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State v. Piatt

Superior Court of Delaware

January 13, 2020

STATE OF DELAWARE,
v.
WILLIAM H. PIATT JR., Defendant.

          ORDER

          VIVIAN L. MEDINILLA, JUDGE

         AND NOW TO WIT, this 13th day of January 2020, upon consideration of William H. Piatt Jr.'s ("Defendant") Motion for Modification of Sentence, the sentence imposed upon the Defendant, and the record in this case, it appears to the Court that:

         1. On March 19, 2018, Defendant pleaded guilty to three counts of Robbery First Degree, Attempted Robbery Second Degree, and Theft Over $1, 500.[1] On June 22, 2018, Defendant was sentenced to a sum of eighty-two years at Level V, suspended after ten years at Level V, followed by transitioning levels of probation.[2] This included a minimum mandatory sentence of nine years-three years minimum mandatory for each count of Robbery First Degree.[3]

         2. On September 30, 2019, Defendant filed this motion.[4] Defendant does not specifically cite to Superior Court Criminal Rule 35(b) in his motion. However, in his motion he asks the Court to modify his Level V sentences to run concurrently. Generally, "[t]here is no separate procedure, other than that which is provided under Superior Court Criminal Rule 35, to reduce or modify a sentence."[5] The Court therefore considers this request under Superior Court Criminal Rule 35(b).

         3. In support of his motion, Defendant states the following grounds for relief: (1) Defendant concedes his motion is time-barred, but argues that amendments to "house bill 5," qualify as "extraordinary circumstances[;]" (2) Defendant argues that § 3901(d) "permits this court to run . . . sentences of confinement concurrently[;]" and (3) Defendant argues that he "is an optimal candidate for concurrent sentencing[.]"[6]

         4. The sentence in Defendant's case was imposed pursuant to a Plea Agreement between the State and Defendant.[7] After an appropriate colloquy, the Court addressed Defendant in open court pursuant to Superior Court Criminal Rule 11(c)(1) and determined that he understood the nature of the charge to which the plea was offered, the mandatory minimum penalty provided by law and the maximum statutory penalties. Defendant fully acknowledged in open court that the range of possible penalties included the sentence that was imposed by the Court in this case.

         5. Under Superior Court Criminal Rule 35(b), the Court may reduce a sentence of imprisonment on a motion made within ninety days after the sentence is imposed.[8] Defendant is time-barred. In order to overcome the ninety-day time bar, Defendant must show that "extraordinary circumstances" forgive the tardiness of his motion.[9]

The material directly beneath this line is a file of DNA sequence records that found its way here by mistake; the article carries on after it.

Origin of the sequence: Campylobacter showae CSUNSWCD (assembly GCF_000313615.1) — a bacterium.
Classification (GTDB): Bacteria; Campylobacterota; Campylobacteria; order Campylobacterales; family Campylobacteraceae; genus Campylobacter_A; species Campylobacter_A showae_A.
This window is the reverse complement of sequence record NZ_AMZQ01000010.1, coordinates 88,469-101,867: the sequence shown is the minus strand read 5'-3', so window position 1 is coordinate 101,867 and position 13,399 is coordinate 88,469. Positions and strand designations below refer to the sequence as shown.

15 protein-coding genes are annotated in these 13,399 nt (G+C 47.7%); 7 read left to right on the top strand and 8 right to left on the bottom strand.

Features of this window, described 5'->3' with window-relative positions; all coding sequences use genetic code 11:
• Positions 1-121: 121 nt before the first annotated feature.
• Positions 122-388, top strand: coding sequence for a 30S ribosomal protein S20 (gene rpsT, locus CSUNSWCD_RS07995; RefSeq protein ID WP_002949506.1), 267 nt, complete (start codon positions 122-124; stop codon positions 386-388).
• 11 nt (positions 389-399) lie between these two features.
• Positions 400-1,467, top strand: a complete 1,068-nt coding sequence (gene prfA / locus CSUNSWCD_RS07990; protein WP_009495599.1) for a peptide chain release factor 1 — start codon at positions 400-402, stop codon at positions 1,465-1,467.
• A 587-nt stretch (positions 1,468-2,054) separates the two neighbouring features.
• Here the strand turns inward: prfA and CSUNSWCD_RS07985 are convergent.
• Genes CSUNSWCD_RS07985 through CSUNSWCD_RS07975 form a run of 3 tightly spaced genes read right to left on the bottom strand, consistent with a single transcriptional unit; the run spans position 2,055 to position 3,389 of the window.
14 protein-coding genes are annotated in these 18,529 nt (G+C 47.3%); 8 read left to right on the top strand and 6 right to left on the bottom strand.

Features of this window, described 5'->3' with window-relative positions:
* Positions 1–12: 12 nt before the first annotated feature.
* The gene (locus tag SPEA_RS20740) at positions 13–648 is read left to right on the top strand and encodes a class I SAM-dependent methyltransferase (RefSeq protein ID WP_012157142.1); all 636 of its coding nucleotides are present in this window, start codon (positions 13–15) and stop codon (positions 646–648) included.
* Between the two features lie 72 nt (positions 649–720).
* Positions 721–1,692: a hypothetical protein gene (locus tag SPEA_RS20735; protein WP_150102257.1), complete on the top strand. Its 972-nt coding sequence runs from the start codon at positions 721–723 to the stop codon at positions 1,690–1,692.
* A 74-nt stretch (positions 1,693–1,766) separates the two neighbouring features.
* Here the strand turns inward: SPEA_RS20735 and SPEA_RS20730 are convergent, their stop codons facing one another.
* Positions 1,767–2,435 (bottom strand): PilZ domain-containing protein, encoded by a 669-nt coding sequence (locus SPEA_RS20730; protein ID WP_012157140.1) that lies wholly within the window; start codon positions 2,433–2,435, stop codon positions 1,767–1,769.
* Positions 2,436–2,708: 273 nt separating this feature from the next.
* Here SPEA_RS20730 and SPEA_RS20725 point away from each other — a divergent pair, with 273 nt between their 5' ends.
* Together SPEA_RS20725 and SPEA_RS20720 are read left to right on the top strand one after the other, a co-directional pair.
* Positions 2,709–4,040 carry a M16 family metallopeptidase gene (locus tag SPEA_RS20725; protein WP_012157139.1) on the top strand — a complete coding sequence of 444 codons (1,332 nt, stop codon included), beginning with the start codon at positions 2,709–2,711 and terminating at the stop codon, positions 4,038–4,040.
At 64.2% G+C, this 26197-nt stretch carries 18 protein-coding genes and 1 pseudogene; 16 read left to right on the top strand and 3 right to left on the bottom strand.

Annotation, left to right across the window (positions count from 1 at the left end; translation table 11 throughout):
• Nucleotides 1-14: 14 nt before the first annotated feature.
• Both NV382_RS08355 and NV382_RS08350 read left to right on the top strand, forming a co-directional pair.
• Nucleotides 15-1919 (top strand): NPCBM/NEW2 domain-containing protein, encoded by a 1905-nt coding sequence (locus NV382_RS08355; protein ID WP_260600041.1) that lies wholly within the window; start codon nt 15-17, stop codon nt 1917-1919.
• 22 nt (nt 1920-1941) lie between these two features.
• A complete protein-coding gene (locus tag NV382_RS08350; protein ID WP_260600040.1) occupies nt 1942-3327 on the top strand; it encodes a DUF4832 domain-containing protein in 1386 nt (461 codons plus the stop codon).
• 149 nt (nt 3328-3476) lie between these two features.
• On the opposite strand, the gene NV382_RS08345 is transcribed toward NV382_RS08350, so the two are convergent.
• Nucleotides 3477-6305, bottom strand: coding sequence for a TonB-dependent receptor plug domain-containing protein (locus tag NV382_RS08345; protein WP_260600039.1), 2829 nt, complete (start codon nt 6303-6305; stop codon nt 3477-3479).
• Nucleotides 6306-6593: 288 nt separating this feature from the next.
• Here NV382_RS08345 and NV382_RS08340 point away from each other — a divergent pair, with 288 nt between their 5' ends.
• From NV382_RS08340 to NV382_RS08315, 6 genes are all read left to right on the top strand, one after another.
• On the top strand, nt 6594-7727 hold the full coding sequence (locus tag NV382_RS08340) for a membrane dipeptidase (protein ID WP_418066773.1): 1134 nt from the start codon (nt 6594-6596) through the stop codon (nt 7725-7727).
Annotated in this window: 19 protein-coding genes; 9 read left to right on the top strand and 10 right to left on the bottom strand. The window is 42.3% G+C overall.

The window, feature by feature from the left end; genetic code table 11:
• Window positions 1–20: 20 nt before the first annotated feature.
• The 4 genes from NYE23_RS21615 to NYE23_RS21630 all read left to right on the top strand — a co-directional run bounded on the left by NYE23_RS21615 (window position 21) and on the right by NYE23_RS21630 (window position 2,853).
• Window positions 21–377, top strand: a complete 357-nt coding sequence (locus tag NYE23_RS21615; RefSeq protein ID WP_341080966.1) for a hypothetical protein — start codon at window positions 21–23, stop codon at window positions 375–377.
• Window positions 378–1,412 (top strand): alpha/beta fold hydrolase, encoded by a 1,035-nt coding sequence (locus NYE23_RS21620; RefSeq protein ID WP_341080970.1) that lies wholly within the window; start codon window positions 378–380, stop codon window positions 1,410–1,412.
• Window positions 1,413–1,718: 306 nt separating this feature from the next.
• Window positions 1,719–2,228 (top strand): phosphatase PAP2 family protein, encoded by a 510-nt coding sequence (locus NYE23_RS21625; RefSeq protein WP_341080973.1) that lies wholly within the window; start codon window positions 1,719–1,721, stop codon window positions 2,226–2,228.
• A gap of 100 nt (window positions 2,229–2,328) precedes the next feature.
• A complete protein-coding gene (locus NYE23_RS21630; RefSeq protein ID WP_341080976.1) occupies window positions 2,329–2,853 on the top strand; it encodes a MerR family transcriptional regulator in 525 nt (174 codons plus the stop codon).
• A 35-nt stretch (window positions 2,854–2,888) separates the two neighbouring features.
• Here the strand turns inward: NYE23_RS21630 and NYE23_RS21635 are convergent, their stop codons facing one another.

6. Defendant's reference to "house bill 5" and 11 Del. C. § 3901 does not qualify under extraordinary circumstances. Defendant argues that the Court has discretion to retroactively apply these statutory provisions. Defendant's arguments lack merit and are incorrect. Defendant was sentenced in June 2016 and 11 Del. C. § 3901(d) was amended in June 2019. Even if the offenses for which he pled guilty fell within the new discretionary provisions for the fixing of terms of imprisonment under § 3901(d), the provisions cannot be applied retroactively to modify a consecutive sentence to run concurrently in accordance with Delaware case law.[10] Even if applicable, discretion afforded the Court would lead to the same conclusion and the request denied.

         7. Additionally, Superior Court Criminal Rule 35(b) also provides that "[t]he court will not consider repetitive requests for reduction of sentence."[11] A motion is considered repetitive when it "is preceded by an earlier Rule 35(b) motion, even if the subsequent motion raises new arguments."[12] The bar to repetitive motions has no exception. It is absolute and flatly "prohibits repetitive requests for reduction of sentence."[13] This Court denied Defendant's first Motion for Modification of Sentence on October 24, 2018.[14] Therefore, this second Rule 35(b) motion is also barred as repetitive.

         8. Furthermore, Superior Court Rule of Criminal Procedure 35(b) provides no authority for a reduction or suspension of the mandatory portion of a substantive statutory minimum sentence.[15] Therefore, where Defendant is subject to a minimum mandatory sentence, Defendant's motion is denied.

         9. Defendant's motion is time-barred, barred as repetitive, and denied where Defendant is subject to a minimum mandatory sentence. As such, Defendant's Level V sentences are consecutive and remain appropriate for all the reasons stated at the time of sentencing.

         IT IS SO ORDERED that Defendant's Motion for Modification is DENIED.

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